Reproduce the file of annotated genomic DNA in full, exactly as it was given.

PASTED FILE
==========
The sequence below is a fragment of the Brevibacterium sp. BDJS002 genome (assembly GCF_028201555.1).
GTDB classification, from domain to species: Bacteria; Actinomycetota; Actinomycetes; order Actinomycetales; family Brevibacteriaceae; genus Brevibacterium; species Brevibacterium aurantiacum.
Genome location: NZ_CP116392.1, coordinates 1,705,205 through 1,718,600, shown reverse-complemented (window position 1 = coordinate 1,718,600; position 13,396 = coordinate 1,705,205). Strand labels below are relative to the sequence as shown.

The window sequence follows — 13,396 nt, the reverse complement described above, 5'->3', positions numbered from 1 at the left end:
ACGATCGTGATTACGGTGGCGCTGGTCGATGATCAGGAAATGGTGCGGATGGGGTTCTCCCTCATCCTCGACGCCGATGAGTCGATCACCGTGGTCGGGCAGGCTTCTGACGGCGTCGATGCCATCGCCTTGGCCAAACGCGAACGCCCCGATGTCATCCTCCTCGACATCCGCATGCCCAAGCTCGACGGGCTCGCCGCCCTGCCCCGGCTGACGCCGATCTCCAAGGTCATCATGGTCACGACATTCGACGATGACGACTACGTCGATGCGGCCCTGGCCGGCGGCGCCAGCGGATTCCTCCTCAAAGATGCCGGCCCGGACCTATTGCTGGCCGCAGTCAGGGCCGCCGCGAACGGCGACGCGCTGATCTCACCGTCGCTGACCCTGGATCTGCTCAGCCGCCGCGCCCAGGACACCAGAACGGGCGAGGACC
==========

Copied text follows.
The sequence below is a fragment of the Brevibacterium sp. BDJS002 genome (assembly GCF_028201555.1).
GTDB classification, from domain to species: Bacteria; Actinomycetota; Actinomycetes; order Actinomycetales; family Brevibacteriaceae; genus Brevibacterium; species Brevibacterium aurantiacum.
Genome location: NZ_CP116392.1, coordinates 1,705,205 through 1,718,600, shown reverse-complemented (window position 1 = coordinate 1,718,600; position 13,396 = coordinate 1,705,205). Strand labels below are relative to the sequence as shown.

The window sequence follows — 13,396 nt, the reverse complement described above, 5'->3', positions numbered from 1 at the left end:
ACGATCGTGATTACGGTGGCGCTGGTCGATGATCAGGAAATGGTGCGGATGGGGTTCTCCCTCATCCTCGACGCCGATGAGTCGATCACCGTGGTCGGGCAGGCTTCTGACGGCGTCGATGCCATCGCCTTGGCCAAACGCGAACGCCCCGATGTCATCCTCCTCGACATCCGCATGCCCAAGCTCGACGGGCTCGCCGCCCTGCCCCGGCTGACGCCGATCTCCAAGGTCATCATGGTCACGACATTCGACGATGACGACTACGTCGATGCGGCCCTGGCCGGCGGCGCCAGCGGATTCCTCCTCAAAGATGCCGGCCCGGACCTATTGCTGGCCGCAGTCAGGGCCGCCGCGAACGGCGACGCGCTGATCTCACCGTCGCTGACCCTGGATCTGCTCAGCCGCCGCGCCCAGGACACCAGAACGGGCGAGGACC